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4.3 out of 5 stars
4.3 out of 5 stars
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Showing 1-2 of 2 reviews(3 star). Show all reviews
on January 27, 2010
[Cross posted to LibraryThing and LivingSocial]

The Cellist of Sarajevo is not really about a cellist, though it is the cellist's music that provides the unifying thread between the three main characters. Arrow, a young female sniper, has compromised her beliefs and basically given up her youth in the siege. We follow her over the course of the cellist's 22 days as she watches him and protects him. Dragan is an older man whose family has fled to safety while he stayed behind and now isn't sure what he has left to live for. Kenan still has his family and struggles every day to provide for them and maintain some semblance of happiness.

Ultimately, I didn't love the book and don't necessarily agree that it's a masterpiece. That being said, it was very good. Maybe I was expecting the book to be something other than what it was: I was expecting more of a plot-driven story and, given the title, I was expecting more a focus on the cellist himself. Instead, the book alternated between Arrow, Dragan, and Kenan and was much more character driven. There are moments of suspense and tension, but the focus is on exploring these people's experiences of the siege, their different coping strategies, the sacrifices and compromises they have to make on a daily basis. Galloway does a very good job with these themes but, as one of my book club members said about the experience, it felt like the book was building towards something that never materialized.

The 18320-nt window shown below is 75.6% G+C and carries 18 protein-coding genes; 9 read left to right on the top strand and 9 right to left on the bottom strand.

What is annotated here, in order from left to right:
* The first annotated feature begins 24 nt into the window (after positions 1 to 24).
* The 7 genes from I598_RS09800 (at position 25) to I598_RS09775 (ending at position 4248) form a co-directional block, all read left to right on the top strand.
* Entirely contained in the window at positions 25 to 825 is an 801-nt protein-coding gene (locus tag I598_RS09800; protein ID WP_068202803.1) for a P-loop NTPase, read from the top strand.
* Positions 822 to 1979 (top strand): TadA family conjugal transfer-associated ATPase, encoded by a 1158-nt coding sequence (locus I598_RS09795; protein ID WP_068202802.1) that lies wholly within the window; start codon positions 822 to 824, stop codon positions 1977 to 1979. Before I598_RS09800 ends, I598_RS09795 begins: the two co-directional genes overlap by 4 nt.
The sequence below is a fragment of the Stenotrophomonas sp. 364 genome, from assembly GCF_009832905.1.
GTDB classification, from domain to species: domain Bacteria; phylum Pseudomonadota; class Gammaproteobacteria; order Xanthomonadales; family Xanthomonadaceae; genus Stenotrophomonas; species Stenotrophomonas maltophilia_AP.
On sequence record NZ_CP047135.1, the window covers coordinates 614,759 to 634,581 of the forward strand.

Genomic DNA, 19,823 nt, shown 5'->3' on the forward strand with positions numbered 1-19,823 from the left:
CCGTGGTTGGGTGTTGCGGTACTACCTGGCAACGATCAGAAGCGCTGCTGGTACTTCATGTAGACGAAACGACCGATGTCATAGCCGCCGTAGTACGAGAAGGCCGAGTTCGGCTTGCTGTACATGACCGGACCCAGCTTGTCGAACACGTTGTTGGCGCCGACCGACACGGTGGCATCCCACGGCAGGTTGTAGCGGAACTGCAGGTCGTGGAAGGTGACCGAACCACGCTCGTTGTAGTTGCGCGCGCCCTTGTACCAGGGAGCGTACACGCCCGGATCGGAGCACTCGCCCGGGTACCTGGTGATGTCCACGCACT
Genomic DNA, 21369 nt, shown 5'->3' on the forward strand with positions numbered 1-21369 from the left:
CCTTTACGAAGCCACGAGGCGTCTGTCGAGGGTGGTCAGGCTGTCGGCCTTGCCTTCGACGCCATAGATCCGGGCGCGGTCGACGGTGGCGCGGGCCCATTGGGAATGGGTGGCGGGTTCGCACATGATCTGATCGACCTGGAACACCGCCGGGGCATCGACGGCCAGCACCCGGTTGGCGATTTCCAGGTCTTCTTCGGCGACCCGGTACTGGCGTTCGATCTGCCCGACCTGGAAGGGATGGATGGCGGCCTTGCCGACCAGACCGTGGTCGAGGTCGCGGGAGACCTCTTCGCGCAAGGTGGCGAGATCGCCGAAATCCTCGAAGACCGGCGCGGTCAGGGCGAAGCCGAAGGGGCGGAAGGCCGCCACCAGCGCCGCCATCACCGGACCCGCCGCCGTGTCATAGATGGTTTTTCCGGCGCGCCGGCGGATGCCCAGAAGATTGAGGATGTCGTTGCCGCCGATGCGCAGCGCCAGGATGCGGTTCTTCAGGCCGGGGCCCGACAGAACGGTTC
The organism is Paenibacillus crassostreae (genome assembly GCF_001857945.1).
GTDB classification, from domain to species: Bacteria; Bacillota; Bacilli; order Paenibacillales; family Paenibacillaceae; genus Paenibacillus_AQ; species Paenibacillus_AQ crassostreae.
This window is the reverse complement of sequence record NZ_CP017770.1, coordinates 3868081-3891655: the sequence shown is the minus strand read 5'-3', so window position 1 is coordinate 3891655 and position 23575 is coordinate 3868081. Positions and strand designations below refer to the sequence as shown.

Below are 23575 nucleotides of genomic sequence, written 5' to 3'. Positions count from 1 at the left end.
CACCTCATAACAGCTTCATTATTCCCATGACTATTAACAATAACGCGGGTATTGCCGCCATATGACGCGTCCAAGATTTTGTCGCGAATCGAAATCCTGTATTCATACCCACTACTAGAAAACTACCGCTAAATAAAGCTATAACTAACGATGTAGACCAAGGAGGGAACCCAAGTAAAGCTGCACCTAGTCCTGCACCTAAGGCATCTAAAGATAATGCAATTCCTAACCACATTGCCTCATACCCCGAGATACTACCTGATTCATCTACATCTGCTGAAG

The writing was sparse, vivid and at times, beautiful, but I felt that the Arrow sections could have been much better. It seemed like Galloway was trying too hard with them, maybe because she was the only female character? Arrow as a character also left me cold, though I suspect that may have been the intended response. Because most of the book was more reflective, the moments when action occurred were that much more intense. I actually gasped at one point and got a bit queasy at another.

In the end, I think the book is worth the read. The ideas that Galloway explores are interesting and it makes you think about how you would react in a similar situation, at the same time praying that you never have to experience anything like it.
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on April 21, 2010
The Cellist is an interesting account of the war in Sarajevo from the perspective of several different characters. It was fascinating to read about their struggle to retain a sense of humanity in the face of so much senseless violence. It was a quick read and well-written but I was left feeling underwhelmed at the end of the novel. I would rate it 3.5 stars: good but not really great.
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